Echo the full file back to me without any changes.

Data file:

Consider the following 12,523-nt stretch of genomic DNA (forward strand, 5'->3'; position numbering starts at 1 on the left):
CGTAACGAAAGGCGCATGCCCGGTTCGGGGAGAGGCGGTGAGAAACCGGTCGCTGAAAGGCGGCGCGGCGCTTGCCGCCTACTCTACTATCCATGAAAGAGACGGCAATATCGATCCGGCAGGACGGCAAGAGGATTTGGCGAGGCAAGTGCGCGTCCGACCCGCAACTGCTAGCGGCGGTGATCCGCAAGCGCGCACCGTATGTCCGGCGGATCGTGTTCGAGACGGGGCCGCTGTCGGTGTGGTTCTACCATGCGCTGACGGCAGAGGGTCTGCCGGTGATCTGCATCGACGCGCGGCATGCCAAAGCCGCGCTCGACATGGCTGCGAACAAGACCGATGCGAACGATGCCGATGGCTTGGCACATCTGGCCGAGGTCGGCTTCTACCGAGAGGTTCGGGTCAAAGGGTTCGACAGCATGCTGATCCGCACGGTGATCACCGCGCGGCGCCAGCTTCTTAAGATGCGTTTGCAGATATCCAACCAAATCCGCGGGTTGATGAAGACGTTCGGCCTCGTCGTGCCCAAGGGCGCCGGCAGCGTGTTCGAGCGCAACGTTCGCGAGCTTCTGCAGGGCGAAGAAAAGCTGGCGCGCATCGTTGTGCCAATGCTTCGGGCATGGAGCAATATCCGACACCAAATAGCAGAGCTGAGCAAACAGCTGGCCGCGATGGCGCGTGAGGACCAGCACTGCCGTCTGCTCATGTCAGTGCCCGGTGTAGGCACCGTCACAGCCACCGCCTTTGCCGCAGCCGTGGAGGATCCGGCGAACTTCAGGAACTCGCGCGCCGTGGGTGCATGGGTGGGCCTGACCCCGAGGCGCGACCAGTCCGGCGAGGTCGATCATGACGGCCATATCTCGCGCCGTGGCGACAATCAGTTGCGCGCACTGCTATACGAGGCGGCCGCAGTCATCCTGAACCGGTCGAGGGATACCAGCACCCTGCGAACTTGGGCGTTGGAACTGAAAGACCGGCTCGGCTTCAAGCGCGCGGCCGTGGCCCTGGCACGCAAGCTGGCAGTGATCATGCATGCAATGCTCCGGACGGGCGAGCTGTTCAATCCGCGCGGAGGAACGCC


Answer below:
Consider the following 12,523-nt stretch of genomic DNA (forward strand, 5'->3'; position numbering starts at 1 on the left):
CGTAACGAAAGGCGCATGCCCGGTTCGGGGAGAGGCGGTGAGAAACCGGTCGCTGAAAGGCGGCGCGGCGCTTGCCGCCTACTCTACTATCCATGAAAGAGACGGCAATATCGATCCGGCAGGACGGCAAGAGGATTTGGCGAGGCAAGTGCGCGTCCGACCCGCAACTGCTAGCGGCGGTGATCCGCAAGCGCGCACCGTATGTCCGGCGGATCGTGTTCGAGACGGGGCCGCTGTCGGTGTGGTTCTACCATGCGCTGACGGCAGAGGGTCTGCCGGTGATCTGCATCGACGCGCGGCATGCCAAAGCCGCGCTCGACATGGCTGCGAACAAGACCGATGCGAACGATGCCGATGGCTTGGCACATCTGGCCGAGGTCGGCTTCTACCGAGAGGTTCGGGTCAAAGGGTTCGACAGCATGCTGATCCGCACGGTGATCACCGCGCGGCGCCAGCTTCTTAAGATGCGTTTGCAGATATCCAACCAAATCCGCGGGTTGATGAAGACGTTCGGCCTCGTCGTGCCCAAGGGCGCCGGCAGCGTGTTCGAGCGCAACGTTCGCGAGCTTCTGCAGGGCGAAGAAAAGCTGGCGCGCATCGTTGTGCCAATGCTTCGGGCATGGAGCAATATCCGACACCAAATAGCAGAGCTGAGCAAACAGCTGGCCGCGATGGCGCGTGAGGACCAGCACTGCCGTCTGCTCATGTCAGTGCCCGGTGTAGGCACCGTCACAGCCACCGCCTTTGCCGCAGCCGTGGAGGATCCGGCGAACTTCAGGAACTCGCGCGCCGTGGGTGCATGGGTGGGCCTGACCCCGAGGCGCGACCAGTCCGGCGAGGTCGATCATGACGGCCATATCTCGCGCCGTGGCGACAATCAGTTGCGCGCACTGCTATACGAGGCGGCCGCAGTCATCCTGAACCGGTCGAGGGATACCAGCACCCTGCGAACTTGGGCGTTGGAACTGAAAGACCGGCTCGGCTTCAAGCGCGCGGCCGTGGCCCTGGCACGCAAGCTGGCAGTGATCATGCATGCAATGCTCCGGACGGGCGAGCTGTTCAATCCGCGCGGAGGAACGCC